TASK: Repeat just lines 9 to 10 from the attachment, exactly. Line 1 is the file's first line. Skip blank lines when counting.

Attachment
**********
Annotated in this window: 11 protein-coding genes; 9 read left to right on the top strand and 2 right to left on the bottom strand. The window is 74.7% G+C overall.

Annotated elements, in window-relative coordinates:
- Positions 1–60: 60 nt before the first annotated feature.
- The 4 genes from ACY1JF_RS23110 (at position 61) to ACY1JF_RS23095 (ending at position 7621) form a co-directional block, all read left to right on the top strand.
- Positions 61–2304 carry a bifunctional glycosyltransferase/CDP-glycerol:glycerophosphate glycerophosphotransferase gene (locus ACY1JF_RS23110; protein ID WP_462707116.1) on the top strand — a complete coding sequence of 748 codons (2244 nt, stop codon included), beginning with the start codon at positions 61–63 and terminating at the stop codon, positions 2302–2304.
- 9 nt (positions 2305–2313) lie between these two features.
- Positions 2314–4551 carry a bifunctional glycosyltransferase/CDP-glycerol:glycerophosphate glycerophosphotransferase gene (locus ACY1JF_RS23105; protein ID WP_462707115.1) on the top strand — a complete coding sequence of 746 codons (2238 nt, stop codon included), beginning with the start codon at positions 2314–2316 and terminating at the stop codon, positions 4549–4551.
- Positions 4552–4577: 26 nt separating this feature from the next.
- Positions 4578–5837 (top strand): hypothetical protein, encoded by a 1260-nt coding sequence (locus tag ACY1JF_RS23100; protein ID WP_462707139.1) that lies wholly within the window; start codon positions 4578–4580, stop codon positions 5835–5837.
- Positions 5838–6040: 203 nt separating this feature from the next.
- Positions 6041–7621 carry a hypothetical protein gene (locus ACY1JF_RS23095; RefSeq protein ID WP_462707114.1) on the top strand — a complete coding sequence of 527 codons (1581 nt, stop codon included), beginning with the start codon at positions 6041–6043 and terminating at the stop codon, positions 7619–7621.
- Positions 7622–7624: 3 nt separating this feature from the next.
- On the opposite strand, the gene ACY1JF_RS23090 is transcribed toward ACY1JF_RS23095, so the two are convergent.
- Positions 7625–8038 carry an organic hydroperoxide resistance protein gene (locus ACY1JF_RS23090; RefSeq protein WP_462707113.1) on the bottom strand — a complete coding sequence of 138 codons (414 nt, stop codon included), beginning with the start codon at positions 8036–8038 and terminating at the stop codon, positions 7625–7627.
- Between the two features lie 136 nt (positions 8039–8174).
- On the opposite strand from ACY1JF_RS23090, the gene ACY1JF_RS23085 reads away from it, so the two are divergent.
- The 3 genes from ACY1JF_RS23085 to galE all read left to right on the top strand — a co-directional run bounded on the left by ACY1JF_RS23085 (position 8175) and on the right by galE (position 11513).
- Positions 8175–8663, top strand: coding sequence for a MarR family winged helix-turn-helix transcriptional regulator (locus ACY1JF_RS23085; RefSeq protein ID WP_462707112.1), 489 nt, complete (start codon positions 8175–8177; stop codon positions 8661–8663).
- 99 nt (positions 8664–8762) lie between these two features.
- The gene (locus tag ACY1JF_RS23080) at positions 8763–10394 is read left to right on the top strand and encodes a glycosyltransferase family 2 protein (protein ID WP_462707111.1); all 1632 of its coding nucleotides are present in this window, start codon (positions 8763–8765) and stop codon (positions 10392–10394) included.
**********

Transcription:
- Positions 4578–5837 (top strand): hypothetical protein, encoded by a 1260-nt coding sequence (locus tag ACY1JF_RS23100; protein ID WP_462707139.1) that lies wholly within the window; start codon positions 4578–4580, stop codon positions 5835–5837.
- Positions 5838–6040: 203 nt separating this feature from the next.